Singing Careers Take A mYsTerIOus Mix Of Talents


(Hot Tips For Smart Singers Newsletter - April 5, 2010. See more here.)

When I was a young singer studying with a well-known singing teacher in Montreal, Canada (Marie Daveluy), I used to hear her talk about singers chances for success in a way that made me wonder about the real meaning of "talent."

In discussing an advanced vocalist’s potential for a career, I would sometimes hear her say: "Well she/he has a great voice, but the rest of the talent is simply not there."


To my young mind, talent was "the voice." If you could sing well, you had the talent to do well. If not, you were not likely to get very far. I thought voice was almost everything.

Now, after having been a professional singer and a teacher/coach for many years, I understand what Marie meant. I´ve watched as students and friends have both built and lost careers. I´ve seen people whom I never considered career-oriented - make good names for themselves.

I´ve learned that the singers who do best are those who have the talent for singing, plus a group of other powerful qualities - including the ability to develop a long-range plan, or "vision."


In this case, “vision” means the ability and desire to see very precisely where you want to be in your career, a few or many years down the road.

Some aspiring artists can describe their future selves in great detail. For example: they see themselves wearing specific clothing and standing in front of audiences in specific concert halls or stadiums. They hear the sound of their own voices as they sing yet-to-be-created songs. They feel the impact of the lyrics on their audiences. They see themselves talking with the people who love their music. They see themselves making videos that play globally on the internet. (Most singing careers take this kind of inner focusing power.) Look here for the 7 Points of Power for singers.


Envision very specific success! This kind of en-visioning is helpful at all stages of a career. If you are a pro-singer, your future dreams still need to be mentally fleshed out before they can come to fruition - in life.

As long as this vision does not become an obsession, I believe it can help singers to remain focused and to continue developing their talent during the most difficult times when a career in music can seem miles away. Or when your ongoing and carefully-built singing careers feel like they are terminally stuck. (For most aspiring singers, there are many occasions when they question whether or not the dream is worth the enormous effort.) In case you missed it in my e-mail - go here for an emotional BOOST!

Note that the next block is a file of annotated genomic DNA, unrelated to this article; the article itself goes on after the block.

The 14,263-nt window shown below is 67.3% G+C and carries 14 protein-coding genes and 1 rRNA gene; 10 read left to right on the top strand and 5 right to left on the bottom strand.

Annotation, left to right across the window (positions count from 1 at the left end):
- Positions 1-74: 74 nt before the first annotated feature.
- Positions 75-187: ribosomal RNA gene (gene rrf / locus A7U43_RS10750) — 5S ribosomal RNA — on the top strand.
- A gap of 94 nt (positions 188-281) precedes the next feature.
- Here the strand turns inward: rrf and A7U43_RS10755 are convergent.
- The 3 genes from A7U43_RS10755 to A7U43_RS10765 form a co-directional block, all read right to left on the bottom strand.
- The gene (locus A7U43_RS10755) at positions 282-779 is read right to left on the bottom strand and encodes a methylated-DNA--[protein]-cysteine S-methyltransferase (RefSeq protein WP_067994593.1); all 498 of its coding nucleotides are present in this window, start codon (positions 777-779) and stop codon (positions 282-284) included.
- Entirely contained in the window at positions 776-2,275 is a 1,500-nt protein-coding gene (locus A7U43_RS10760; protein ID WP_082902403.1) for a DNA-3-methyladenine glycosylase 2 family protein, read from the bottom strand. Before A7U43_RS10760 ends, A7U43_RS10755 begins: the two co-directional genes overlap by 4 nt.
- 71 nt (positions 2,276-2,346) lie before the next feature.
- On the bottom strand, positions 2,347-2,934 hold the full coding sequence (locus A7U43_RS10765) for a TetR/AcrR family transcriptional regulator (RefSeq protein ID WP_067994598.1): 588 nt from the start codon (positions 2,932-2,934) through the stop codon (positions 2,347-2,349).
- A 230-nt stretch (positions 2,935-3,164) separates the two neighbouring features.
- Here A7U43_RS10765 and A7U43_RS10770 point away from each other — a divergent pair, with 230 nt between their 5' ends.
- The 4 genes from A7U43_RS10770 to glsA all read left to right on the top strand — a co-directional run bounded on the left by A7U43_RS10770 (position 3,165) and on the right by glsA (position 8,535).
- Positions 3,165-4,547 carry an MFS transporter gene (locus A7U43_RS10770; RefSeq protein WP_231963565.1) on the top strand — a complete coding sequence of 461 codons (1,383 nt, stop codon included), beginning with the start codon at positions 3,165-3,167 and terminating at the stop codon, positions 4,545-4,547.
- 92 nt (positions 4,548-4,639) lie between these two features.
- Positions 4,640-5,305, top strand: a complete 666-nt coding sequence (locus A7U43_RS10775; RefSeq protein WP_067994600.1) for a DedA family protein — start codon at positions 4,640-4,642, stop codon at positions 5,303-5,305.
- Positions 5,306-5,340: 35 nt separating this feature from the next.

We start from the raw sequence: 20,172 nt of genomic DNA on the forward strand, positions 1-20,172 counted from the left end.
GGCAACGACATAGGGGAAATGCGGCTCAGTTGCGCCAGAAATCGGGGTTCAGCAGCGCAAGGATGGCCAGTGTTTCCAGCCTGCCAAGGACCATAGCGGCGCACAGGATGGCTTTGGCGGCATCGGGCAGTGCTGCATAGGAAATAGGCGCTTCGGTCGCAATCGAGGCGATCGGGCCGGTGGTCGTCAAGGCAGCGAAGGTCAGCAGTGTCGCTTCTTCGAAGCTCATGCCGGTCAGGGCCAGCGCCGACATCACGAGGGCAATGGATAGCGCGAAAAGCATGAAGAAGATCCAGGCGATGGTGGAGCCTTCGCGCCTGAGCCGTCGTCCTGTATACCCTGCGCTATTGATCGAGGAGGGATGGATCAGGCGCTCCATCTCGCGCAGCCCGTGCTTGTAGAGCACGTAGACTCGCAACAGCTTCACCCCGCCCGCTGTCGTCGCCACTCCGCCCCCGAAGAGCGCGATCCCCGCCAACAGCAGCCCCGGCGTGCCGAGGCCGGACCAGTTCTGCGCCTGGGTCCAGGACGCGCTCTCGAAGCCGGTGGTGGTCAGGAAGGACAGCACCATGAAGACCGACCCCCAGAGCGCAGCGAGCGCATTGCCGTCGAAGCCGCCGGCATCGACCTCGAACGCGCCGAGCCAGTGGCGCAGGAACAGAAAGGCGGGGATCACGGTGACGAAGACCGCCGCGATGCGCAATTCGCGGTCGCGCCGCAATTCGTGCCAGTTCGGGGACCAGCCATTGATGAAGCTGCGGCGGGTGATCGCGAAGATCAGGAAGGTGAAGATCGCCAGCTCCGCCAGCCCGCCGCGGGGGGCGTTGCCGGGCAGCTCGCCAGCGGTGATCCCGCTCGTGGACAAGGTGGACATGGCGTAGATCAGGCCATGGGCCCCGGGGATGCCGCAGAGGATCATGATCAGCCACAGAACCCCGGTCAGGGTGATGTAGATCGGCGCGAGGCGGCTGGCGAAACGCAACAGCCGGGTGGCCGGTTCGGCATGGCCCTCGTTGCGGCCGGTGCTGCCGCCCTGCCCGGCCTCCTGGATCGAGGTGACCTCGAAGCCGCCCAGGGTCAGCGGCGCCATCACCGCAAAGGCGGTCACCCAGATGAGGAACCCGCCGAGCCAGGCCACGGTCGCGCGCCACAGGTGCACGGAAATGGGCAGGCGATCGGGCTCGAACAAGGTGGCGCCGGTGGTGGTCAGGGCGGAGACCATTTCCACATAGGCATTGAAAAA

Having a strong sense of where you are going with your art can bolster your ability to persist, too. And persistence is also an integral part of a singer’s talent - as any long-time singer knows.

Persistence means always looking for ways to continue doing what you love. It means seeking options when one road does not work out. It also means having the maturity to re-evaluate your vision frequently, to be sure that you are working towards an ultimate goal that is truly right for your evolving (changing) needs.

(You should occasionally ask yourself: “Does this dream still make me happy?”)

Of course, success in music is dependent upon many factors - some mysterious, others quite practical, including: family support, financial assistance, timing, chance encounters, connections, courage, luck... the list is long. But if a singer is fortunate enough to have a good voice, a powerful vision, an ability to keep going and to re-evaluate the dream when it makes sense to do so, many of these other factors often seem to fall into place.


By the way, the lovely ¨MAGGIE¨ you see in the photo above, is the ¨visionary¨ dog-pal of a close friend of mine. I was blown-away by this photo. Such connection! May we all sing with this depth of vision!

If any of you readers have animal photos that show good singing qualities, please feel free to share!



P.S. For those of you who still have the energy to read on, here´s an exercise that is helpful in building singing careers or in starting a singing career. You will need a pencil or pen and a blank piece of paper.

- Draw a long line at the top of an empty page.

- At the beginning of the line write, NOW - At the end of the line write, IN 10 YEARS.
- Using the questions below, briefly describe where you are NOW.

- Then, using the rest of the empty sheet, describe your musical self a decade from now:
- What are you doing every day?
- How do you look?
- Where do you live?
- Who is your audience?
- What is your style of music?
- Who are you working with?
- What are you wearing?
- How do you feel? etc....

- When you have written all you can, think carefully about the person you have described. Do YOU really want that future? If so, think about the kinds of things you will have to do to make that dream become a reality.

- Create a short start-up list and begin today, working towards that envisioned you.

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